Review of “Mogul” (Knickerbocker Club #3) and “Tycoon” (Knickerbocker Club #0.5) by Joanna Shupe

Image belongs to Joanna Shupe and Kensington Publishing Corporation.

Shupe, Joanna. Mogul. New York: Zebra Books/Kensington Publishing Corp., 2017. ISBN-13: 978-1420139884. Print List Price: $7.99.

Note: Though these are two separate works, as they appear in the same volume, I have chose to include them within the same review.


(3 stars)

Once again, the publisher makes a vital error with casting for a model on the cover, casting a dark-haired woman when Lily is repeatedly described as blonde in the book. But this has no bearing on my belief that this one is the weakest of the three books in the series.

This story seems to want to be a second chance romance, which also includes deception and blackmail. But I found myself much more interested in the blackmail plot and how it would resolve itself than whether Calvin and Lily would end up together.

It seems like everything that separated them was lies and the pressure of the class divide, which didn’t really make the story unique, especially after having read the other two, which dealt with that similar issue, but each gave it their own twist. I didn’t find Lily compelling, in comparison to Shupe’s other Knickerbocker Club heroines, despite the fact that she is a businesswoman in a time that is still very sexist towards men. I admire Calvin, as he was able to go from nothing to becoming a newspaper tycoon, and still cares deeply about his friends, particularly Hugo. But I just did not feel like I cared whether or not he and Lily got back together, especially as I could not think of anything that really connected them.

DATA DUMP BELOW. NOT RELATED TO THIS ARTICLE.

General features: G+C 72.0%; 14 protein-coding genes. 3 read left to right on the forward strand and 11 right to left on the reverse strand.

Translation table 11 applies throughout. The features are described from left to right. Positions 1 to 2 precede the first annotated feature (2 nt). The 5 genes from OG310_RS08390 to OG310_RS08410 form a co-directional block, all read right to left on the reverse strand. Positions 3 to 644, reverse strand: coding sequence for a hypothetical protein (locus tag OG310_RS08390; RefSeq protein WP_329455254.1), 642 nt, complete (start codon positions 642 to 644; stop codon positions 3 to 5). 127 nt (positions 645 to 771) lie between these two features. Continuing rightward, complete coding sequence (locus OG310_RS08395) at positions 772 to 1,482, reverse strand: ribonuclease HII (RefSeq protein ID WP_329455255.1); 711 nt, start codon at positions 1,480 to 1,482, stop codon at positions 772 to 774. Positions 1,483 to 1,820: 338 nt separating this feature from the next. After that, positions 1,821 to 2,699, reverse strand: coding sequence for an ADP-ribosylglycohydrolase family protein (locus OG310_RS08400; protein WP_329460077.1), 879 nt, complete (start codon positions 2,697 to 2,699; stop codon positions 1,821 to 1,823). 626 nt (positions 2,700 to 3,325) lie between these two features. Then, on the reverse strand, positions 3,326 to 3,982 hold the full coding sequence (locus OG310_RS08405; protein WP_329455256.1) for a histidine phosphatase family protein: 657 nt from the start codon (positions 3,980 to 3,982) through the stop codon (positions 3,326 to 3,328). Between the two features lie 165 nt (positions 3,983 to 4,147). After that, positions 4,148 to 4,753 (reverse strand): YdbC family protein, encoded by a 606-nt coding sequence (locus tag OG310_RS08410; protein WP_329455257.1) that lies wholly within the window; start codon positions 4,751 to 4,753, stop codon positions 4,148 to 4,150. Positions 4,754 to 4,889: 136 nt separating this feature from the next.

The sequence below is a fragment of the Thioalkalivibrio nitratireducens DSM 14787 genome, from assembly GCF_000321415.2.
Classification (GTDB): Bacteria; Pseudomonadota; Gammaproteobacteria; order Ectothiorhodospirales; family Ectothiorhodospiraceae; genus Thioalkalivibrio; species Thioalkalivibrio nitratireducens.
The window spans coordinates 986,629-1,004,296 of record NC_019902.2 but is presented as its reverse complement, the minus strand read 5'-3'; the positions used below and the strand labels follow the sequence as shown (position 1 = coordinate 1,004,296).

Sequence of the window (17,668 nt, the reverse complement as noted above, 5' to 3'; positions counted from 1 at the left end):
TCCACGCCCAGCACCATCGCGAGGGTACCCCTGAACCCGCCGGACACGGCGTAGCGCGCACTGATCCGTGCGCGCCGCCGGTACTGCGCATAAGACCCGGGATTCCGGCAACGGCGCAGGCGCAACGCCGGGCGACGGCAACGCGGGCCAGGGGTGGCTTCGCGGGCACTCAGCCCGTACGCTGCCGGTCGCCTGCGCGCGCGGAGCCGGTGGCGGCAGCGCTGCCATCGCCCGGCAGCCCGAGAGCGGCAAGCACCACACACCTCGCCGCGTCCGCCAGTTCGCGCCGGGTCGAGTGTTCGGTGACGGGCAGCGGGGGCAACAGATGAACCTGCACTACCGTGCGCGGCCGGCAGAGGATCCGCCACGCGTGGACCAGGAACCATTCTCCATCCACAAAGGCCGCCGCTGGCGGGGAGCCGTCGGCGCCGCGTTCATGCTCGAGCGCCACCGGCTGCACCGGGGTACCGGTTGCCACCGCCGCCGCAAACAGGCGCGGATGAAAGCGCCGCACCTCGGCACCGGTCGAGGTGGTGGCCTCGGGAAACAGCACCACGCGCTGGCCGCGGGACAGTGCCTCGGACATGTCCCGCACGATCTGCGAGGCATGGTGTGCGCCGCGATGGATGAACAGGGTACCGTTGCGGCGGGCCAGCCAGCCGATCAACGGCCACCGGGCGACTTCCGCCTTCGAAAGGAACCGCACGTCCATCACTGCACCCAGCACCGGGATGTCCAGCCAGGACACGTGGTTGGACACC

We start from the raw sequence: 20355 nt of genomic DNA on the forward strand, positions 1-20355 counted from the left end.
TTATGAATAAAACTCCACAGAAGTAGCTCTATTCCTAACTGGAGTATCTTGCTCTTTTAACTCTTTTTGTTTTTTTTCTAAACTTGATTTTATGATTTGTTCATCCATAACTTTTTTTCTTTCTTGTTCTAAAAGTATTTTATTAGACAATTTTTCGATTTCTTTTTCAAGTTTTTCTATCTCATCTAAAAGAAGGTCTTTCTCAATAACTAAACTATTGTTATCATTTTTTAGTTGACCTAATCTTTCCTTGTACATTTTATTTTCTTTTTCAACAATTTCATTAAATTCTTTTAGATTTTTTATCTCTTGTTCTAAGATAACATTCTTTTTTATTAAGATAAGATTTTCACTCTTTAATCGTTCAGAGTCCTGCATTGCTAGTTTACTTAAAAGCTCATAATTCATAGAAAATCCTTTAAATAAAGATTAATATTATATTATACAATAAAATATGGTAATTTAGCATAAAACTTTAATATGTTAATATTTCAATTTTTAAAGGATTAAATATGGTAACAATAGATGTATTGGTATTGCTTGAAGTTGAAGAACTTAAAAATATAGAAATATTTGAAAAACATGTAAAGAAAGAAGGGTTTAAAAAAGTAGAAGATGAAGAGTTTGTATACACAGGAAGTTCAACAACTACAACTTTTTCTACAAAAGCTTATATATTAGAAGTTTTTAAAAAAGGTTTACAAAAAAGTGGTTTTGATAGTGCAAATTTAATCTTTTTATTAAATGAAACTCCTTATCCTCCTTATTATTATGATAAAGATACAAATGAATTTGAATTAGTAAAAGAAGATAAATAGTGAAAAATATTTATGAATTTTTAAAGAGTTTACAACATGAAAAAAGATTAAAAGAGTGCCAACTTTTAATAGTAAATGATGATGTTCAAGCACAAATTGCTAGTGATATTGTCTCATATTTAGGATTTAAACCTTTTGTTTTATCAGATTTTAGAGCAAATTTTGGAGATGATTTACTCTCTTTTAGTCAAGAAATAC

One thing I did like, though, is the impact real historical events play on this story. This is the case in all three novels, but this one is the most interesting, because it shows how racism and immigration restrictions based on race impacted people in society. Historical romance is not always known for being diverse, even in its background characters, so I appreciate Shupe including characters from different ethnic backgrounds in this book, showing the injustice of this time period, showing both how far we’ve come and how far we still have to go as a society.


(5 stars)

I found the placement of this novella, which was published in e-book form in early 2016, prior to the publication of either Magnate or Baron odd. As someone who likes to read books in order, but refuses to convert to e-books, I worried that going back to read Ted and Clara’s love story after reading the others where they are married would be off-putting. But I ended up adoring this novella.

Ted is proof that you don’t have to be a hulking alpha to be a great hero who cares about the woman he loves. Despite being thrust into a strange situation he did not expect when she approaches him and pretends she’s his wife, he goes along with it, and protects her, even though he doesn’t know the whole story. And though he does doubt her, he fights for her when things get tough. And that ending! It’s so wonderful!